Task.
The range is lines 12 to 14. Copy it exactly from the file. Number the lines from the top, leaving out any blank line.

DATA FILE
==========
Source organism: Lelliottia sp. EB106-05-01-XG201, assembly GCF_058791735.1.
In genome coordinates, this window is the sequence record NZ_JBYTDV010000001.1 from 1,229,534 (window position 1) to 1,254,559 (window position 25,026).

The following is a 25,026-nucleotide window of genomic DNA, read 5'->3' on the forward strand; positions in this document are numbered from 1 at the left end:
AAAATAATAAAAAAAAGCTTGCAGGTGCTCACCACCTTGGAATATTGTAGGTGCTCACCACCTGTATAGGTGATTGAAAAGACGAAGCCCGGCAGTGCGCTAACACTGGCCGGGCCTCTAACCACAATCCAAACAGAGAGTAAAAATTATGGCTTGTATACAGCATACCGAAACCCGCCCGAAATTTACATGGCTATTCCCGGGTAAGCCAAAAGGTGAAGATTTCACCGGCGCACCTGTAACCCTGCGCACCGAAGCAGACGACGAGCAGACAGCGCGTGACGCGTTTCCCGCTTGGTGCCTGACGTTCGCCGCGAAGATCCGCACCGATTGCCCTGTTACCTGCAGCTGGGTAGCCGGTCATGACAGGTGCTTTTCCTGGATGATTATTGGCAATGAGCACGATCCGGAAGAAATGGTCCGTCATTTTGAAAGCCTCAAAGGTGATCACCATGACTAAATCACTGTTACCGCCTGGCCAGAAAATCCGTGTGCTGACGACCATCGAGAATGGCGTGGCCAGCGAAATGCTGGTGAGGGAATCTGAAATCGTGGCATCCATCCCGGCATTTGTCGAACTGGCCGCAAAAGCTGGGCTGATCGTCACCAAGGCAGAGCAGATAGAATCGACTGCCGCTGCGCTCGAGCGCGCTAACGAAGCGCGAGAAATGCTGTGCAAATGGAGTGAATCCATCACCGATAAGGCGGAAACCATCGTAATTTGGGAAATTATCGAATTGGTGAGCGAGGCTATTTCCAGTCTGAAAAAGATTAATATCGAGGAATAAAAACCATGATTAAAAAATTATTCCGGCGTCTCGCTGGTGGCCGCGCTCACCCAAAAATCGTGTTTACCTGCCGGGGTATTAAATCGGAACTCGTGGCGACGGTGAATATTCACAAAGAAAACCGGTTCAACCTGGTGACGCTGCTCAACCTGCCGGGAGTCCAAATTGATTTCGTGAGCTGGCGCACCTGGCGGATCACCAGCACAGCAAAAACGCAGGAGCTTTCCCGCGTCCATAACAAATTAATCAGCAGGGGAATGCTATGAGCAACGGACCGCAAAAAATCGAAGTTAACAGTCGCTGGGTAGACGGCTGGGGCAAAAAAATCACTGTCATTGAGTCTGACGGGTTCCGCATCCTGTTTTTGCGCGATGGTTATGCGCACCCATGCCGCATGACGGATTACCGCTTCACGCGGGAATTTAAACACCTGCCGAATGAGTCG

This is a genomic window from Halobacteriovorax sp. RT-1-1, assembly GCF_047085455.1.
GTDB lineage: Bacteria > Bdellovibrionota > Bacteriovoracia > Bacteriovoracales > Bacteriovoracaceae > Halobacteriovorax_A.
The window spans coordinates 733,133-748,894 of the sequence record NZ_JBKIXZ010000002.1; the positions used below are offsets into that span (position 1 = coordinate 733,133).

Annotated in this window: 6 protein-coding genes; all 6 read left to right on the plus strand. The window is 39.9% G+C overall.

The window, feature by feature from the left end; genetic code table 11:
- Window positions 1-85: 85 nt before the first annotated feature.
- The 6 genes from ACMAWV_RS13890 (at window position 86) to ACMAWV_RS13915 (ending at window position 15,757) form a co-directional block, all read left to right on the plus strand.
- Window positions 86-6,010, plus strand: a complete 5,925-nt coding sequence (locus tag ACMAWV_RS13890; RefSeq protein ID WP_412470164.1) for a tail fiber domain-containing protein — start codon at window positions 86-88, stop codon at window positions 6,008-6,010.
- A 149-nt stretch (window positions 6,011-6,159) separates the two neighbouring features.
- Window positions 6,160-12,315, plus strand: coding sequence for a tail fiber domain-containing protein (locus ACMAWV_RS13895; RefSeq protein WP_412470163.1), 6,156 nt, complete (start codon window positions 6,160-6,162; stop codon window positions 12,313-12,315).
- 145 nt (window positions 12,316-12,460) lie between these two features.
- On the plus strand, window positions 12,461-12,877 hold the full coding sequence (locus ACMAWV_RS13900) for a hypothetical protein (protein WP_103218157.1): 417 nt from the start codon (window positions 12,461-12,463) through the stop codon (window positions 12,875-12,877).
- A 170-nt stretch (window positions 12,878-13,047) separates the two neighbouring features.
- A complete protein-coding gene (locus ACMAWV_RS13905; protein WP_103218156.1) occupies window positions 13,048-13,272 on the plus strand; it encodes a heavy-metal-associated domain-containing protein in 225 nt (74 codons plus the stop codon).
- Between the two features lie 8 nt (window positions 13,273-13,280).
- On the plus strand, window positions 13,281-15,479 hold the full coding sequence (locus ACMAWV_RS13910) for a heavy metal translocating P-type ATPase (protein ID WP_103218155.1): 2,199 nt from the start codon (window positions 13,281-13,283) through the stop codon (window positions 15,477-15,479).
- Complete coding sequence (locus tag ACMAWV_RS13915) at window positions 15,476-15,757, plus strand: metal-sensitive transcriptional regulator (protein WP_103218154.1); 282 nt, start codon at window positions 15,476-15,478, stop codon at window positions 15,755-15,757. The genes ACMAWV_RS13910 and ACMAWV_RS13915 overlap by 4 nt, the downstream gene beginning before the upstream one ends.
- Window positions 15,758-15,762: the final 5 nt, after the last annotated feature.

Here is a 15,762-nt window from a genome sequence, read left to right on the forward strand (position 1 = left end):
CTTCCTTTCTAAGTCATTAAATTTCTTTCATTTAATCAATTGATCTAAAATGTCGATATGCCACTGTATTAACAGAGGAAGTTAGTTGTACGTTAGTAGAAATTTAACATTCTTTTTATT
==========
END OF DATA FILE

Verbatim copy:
- Window positions 86-6,010, plus strand: a complete 5,925-nt coding sequence (locus tag ACMAWV_RS13890; RefSeq protein ID WP_412470164.1) for a tail fiber domain-containing protein — start codon at window positions 86-88, stop codon at window positions 6,008-6,010.
- A 149-nt stretch (window positions 6,011-6,159) separates the two neighbouring features.
- Window positions 6,160-12,315, plus strand: coding sequence for a tail fiber domain-containing protein (locus ACMAWV_RS13895; RefSeq protein WP_412470163.1), 6,156 nt, complete (start codon window positions 6,160-6,162; stop codon window positions 12,313-12,315).